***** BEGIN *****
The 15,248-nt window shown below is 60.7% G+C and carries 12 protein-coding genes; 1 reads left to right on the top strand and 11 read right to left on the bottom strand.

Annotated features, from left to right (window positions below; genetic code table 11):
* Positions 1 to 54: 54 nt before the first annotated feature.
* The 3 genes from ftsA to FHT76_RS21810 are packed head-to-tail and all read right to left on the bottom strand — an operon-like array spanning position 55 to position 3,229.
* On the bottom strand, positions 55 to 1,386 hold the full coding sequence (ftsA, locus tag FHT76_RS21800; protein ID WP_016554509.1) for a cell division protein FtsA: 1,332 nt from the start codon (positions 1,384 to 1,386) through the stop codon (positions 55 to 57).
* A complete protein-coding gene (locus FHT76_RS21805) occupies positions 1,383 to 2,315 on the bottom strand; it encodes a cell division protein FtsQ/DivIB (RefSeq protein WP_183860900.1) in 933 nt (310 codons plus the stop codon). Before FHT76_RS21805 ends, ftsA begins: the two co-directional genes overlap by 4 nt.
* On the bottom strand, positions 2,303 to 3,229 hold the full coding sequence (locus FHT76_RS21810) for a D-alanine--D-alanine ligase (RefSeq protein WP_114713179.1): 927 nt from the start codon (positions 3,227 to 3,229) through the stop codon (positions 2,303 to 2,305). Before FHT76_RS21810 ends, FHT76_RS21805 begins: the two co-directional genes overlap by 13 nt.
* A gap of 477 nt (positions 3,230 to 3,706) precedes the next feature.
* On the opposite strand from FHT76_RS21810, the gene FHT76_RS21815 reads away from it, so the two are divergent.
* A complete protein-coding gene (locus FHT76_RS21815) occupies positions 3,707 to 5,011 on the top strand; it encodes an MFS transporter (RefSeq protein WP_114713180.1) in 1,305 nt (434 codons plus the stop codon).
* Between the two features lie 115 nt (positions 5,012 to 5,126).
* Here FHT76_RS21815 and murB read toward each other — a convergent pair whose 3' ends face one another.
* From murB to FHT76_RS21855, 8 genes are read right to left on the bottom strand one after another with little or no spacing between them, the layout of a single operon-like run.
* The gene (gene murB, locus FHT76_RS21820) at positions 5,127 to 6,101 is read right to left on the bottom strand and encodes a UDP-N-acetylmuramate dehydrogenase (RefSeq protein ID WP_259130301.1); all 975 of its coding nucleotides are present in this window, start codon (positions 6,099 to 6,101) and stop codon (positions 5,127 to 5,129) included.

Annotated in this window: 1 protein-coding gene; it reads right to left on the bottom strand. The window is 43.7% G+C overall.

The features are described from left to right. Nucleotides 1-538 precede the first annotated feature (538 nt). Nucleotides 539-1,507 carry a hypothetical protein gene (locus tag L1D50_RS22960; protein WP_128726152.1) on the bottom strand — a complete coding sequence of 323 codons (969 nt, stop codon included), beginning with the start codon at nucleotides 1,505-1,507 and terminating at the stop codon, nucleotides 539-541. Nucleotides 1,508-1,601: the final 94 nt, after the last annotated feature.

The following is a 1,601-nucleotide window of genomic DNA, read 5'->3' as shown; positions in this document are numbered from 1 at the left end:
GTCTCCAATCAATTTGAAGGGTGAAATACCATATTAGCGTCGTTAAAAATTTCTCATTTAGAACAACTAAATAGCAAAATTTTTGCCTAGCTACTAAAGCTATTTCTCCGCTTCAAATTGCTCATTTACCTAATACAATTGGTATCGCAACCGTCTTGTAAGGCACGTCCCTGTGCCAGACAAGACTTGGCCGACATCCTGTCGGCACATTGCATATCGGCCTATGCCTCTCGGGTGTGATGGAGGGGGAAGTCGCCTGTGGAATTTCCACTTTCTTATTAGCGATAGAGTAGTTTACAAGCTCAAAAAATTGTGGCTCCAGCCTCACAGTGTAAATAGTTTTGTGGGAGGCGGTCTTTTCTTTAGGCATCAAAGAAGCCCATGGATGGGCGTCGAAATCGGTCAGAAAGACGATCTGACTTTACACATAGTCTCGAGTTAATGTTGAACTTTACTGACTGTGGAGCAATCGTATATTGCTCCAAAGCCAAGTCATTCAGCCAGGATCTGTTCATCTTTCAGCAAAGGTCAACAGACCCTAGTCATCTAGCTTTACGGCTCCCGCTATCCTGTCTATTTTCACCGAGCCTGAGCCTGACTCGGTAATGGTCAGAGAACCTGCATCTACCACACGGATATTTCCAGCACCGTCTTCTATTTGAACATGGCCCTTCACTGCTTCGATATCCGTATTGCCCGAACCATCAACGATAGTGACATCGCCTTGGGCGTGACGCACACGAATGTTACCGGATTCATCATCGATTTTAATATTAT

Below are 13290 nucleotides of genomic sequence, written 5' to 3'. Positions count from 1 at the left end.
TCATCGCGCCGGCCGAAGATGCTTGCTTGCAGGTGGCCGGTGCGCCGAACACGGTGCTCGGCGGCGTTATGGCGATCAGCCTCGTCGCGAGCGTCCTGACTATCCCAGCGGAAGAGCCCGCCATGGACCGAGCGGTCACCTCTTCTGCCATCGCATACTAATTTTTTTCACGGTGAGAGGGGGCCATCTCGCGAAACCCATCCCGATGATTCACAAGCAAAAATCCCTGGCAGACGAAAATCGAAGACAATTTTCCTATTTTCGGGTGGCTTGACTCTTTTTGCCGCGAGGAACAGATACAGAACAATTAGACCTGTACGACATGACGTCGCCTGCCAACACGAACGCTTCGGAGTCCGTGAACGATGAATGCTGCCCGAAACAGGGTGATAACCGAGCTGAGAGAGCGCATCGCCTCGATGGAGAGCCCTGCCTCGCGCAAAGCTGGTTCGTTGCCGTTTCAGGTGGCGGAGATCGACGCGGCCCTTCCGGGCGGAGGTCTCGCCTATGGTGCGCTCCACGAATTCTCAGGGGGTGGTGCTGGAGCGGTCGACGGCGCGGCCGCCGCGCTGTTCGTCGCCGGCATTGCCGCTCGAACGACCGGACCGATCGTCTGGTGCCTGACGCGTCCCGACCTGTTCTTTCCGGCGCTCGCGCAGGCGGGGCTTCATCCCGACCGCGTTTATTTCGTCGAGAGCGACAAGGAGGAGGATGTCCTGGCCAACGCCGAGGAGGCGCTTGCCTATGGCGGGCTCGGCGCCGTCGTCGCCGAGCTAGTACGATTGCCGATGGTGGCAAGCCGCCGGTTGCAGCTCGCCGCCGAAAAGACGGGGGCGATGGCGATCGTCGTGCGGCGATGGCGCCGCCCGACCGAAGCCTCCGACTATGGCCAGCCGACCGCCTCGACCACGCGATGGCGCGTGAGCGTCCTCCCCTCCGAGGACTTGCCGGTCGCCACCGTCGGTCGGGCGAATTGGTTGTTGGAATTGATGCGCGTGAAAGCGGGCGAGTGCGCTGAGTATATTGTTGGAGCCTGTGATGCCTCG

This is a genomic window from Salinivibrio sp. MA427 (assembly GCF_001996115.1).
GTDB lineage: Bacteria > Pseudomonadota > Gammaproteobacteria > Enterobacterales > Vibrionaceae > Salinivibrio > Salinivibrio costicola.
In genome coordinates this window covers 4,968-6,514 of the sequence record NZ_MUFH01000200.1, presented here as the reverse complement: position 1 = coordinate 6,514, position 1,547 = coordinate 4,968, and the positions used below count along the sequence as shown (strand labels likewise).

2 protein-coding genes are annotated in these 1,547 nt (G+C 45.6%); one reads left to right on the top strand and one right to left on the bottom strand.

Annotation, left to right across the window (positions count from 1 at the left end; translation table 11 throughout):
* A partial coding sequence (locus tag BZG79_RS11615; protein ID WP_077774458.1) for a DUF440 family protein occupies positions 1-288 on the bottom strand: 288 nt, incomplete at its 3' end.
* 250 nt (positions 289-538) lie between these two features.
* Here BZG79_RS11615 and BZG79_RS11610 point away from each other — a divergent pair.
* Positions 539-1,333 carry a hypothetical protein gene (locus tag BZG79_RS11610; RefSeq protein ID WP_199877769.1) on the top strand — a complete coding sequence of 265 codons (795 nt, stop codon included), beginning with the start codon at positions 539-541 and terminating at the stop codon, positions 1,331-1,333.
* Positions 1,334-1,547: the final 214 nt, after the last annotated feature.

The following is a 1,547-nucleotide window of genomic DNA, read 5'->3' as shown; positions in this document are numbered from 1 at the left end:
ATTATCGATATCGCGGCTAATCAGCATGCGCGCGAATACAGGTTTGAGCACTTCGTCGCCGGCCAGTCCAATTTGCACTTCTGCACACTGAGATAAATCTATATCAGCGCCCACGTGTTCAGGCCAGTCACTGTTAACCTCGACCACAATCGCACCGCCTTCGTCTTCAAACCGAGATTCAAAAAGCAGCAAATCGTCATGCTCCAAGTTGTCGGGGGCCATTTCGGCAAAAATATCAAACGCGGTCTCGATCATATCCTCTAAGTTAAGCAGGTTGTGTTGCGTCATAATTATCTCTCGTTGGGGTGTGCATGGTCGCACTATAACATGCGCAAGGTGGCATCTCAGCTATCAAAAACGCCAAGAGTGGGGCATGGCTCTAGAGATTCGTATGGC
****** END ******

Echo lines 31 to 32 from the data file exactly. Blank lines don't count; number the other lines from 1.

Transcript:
The following is a 1,547-nucleotide window of genomic DNA, read 5'->3' as shown; positions in this document are numbered from 1 at the left end:
ATTATCGATATCGCGGCTAATCAGCATGCGCGCGAATACAGGTTTGAGCACTTCGTCGCCGGCCAGTCCAATTTGCACTTCTGCACACTGAGATAAATCTATATCAGCGCCCACGTGTTCAGGCCAGTCACTGTTAACCTCGACCACAATCGCACCGCCTTCGTCTTCAAACCGAGATTCAAAAAGCAGCAAATCGTCATGCTCCAAGTTGTCGGGGGCCATTTCGGCAAAAATATCAAACGCGGTCTCGATCATATCCTCTAAGTTAAGCAGGTTGTGTTGCGTCATAATTATCTCTCGTTGGGGTGTGCATGGTCGCACTATAACATGCGCAAGGTGGCATCTCAGCTATCAAAAACGCCAAGAGTGGGGCATGGCTCTAGAGATTCGTATGGC